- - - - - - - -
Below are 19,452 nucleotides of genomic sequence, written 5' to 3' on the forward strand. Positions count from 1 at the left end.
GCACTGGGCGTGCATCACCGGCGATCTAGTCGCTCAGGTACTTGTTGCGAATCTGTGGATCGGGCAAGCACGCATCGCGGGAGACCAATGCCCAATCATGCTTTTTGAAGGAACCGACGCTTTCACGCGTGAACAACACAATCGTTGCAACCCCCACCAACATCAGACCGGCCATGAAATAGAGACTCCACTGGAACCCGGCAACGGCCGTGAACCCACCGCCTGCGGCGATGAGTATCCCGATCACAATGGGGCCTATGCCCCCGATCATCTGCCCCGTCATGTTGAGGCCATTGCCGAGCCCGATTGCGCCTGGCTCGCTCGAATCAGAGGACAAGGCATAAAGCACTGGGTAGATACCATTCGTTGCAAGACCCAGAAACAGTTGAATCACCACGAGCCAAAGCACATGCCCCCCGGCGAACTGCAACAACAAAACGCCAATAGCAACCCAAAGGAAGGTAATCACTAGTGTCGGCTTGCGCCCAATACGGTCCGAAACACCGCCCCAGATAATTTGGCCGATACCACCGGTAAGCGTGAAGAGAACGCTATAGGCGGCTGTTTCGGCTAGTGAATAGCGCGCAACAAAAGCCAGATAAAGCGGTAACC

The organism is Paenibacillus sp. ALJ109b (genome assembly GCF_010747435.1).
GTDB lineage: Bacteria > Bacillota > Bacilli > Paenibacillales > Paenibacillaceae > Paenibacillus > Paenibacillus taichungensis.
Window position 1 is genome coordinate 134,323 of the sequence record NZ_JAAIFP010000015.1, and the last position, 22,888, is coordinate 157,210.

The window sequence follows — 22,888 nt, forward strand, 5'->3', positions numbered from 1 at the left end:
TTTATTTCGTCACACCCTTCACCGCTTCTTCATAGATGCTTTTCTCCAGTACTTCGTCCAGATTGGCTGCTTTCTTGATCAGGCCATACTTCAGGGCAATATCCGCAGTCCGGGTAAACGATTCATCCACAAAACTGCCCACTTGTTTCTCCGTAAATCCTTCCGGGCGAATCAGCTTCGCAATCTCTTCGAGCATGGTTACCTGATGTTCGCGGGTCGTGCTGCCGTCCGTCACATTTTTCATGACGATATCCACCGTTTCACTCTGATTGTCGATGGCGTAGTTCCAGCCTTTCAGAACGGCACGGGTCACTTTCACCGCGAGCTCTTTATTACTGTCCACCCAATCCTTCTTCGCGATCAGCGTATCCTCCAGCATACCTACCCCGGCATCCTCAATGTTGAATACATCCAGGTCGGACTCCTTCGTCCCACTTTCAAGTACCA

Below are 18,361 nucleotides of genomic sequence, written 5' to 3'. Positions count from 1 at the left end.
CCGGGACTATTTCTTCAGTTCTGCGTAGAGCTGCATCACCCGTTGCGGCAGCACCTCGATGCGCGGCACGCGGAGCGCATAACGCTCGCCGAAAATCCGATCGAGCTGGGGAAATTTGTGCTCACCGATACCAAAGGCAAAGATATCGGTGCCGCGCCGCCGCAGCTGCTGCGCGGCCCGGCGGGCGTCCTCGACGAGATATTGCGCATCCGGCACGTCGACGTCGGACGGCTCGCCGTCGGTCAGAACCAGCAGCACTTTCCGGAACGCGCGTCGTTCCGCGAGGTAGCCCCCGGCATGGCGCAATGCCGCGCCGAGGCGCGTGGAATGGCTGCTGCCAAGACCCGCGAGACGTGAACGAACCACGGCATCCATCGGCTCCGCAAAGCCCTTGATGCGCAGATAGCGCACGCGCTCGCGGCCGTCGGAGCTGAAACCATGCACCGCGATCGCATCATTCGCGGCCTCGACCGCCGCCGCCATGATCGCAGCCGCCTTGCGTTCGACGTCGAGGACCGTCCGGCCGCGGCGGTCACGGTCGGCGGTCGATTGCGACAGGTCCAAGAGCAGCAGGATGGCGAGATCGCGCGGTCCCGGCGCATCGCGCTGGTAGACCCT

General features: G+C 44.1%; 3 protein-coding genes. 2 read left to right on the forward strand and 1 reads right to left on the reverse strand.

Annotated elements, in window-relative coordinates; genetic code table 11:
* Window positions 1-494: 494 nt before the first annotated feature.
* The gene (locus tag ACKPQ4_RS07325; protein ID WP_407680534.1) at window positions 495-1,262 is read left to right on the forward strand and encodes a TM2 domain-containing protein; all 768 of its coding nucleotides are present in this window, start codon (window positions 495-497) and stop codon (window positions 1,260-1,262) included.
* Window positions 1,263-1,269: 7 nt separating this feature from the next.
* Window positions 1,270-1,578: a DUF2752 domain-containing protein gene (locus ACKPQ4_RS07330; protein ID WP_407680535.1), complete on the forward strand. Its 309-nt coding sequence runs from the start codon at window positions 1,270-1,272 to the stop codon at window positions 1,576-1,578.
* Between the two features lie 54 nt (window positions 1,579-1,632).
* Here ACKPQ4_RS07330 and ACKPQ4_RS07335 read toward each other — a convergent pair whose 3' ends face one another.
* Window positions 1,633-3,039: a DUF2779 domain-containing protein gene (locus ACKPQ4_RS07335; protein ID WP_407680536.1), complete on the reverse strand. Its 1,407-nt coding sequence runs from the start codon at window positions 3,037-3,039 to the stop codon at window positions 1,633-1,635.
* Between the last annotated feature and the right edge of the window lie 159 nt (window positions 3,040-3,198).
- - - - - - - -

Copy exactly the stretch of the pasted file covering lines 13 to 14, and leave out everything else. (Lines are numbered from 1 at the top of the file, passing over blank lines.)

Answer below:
* The gene (locus tag ACKPQ4_RS07325; protein ID WP_407680534.1) at window positions 495-1,262 is read left to right on the forward strand and encodes a TM2 domain-containing protein; all 768 of its coding nucleotides are present in this window, start codon (window positions 495-497) and stop codon (window positions 1,260-1,262) included.
* Window positions 1,263-1,269: 7 nt separating this feature from the next.